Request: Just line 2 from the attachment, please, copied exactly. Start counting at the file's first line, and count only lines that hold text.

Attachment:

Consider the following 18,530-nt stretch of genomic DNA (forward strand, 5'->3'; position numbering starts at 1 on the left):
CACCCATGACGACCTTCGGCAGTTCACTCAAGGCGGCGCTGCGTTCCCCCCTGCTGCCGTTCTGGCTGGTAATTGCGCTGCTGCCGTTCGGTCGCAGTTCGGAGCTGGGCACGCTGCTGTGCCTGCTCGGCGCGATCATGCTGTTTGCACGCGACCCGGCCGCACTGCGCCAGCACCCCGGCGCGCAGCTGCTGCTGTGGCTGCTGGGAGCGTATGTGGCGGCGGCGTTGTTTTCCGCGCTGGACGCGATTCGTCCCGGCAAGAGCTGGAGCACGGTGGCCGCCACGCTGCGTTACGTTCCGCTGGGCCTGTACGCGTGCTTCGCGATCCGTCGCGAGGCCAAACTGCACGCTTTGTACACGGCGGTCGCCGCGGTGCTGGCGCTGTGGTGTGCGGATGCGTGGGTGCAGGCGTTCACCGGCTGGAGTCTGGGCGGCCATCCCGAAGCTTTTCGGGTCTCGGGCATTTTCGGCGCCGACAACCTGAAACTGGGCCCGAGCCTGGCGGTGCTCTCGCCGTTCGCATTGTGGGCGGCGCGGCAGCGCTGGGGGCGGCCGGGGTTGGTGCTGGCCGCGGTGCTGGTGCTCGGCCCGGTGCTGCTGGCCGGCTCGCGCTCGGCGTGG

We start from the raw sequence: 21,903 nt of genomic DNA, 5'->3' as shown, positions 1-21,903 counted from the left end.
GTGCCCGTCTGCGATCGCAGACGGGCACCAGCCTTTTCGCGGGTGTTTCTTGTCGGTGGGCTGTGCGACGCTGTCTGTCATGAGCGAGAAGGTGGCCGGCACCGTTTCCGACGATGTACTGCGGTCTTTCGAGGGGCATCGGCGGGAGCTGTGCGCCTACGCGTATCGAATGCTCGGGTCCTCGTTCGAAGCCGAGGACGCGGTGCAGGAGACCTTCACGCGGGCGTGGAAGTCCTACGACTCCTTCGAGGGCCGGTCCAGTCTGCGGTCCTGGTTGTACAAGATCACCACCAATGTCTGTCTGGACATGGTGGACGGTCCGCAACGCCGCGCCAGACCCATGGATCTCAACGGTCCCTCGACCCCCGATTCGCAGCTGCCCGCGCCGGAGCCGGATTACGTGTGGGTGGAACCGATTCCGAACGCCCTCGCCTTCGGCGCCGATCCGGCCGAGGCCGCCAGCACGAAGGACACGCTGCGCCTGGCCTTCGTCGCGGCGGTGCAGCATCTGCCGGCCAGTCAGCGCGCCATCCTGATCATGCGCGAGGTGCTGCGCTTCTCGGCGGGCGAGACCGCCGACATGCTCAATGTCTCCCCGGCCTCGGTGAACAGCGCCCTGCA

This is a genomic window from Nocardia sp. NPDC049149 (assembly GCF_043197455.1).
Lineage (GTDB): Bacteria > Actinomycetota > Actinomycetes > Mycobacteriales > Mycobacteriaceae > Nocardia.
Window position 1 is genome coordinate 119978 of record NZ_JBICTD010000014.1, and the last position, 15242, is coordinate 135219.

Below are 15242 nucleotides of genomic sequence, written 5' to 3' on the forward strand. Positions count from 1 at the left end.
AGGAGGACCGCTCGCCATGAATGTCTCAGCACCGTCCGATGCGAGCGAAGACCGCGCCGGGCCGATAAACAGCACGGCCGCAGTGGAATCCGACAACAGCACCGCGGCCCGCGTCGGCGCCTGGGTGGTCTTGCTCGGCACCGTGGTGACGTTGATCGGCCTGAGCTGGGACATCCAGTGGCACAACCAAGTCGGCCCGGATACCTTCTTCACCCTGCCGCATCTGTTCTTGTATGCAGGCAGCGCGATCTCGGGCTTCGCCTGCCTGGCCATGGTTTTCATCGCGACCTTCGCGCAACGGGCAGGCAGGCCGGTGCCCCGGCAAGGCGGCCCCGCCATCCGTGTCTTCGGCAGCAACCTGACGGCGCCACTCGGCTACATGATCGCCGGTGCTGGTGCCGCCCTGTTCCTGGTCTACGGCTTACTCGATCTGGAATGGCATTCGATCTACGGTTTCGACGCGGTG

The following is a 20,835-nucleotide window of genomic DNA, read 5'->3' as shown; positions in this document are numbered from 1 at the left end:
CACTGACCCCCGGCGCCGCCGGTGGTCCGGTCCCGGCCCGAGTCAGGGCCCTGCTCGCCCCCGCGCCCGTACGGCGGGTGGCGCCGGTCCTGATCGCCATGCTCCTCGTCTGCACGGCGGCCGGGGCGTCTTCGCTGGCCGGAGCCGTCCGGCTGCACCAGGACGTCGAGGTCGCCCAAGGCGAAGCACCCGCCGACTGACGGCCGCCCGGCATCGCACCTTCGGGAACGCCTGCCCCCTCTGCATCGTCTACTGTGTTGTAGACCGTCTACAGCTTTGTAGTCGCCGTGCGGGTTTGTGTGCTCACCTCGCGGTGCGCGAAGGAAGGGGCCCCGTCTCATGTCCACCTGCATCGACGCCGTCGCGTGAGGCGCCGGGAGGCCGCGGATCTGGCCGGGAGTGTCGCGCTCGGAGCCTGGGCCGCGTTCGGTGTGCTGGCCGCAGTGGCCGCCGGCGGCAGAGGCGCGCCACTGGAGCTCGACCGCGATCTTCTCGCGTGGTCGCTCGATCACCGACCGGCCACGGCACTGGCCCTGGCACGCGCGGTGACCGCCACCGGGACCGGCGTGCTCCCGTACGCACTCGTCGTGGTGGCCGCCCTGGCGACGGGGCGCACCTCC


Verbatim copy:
CACCCATGACGACCTTCGGCAGTTCACTCAAGGCGGCGCTGCGTTCCCCCCTGCTGCCGTTCTGGCTGGTAATTGCGCTGCTGCCGTTCGGTCGCAGTTCGGAGCTGGGCACGCTGCTGTGCCTGCTCGGCGCGATCATGCTGTTTGCACGCGACCCGGCCGCACTGCGCCAGCACCCCGGCGCGCAGCTGCTGCTGTGGCTGCTGGGAGCGTATGTGGCGGCGGCGTTGTTTTCCGCGCTGGACGCGATTCGTCCCGGCAAGAGCTGGAGCACGGTGGCCGCCACGCTGCGTTACGTTCCGCTGGGCCTGTACGCGTGCTTCGCGATCCGTCGCGAGGCCAAACTGCACGCTTTGTACACGGCGGTCGCCGCGGTGCTGGCGCTGTGGTGTGCGGATGCGTGGGTGCAGGCGTTCACCGGCTGGAGTCTGGGCGGCCATCCCGAAGCTTTTCGGGTCTCGGGCATTTTCGGCGCCGACAACCTGAAACTGGGCCCGAGCCTGGCGGTGCTCTCGCCGTTCGCATTGTGGGCGGCGCGGCAGCGCTGGGGGCGGCCGGGGTTGGTGCTGGCCGCGGTGCTGGTGCTCGGCCCGGTGCTGCTGGCCGGCTCGCGCTCGGCGTGG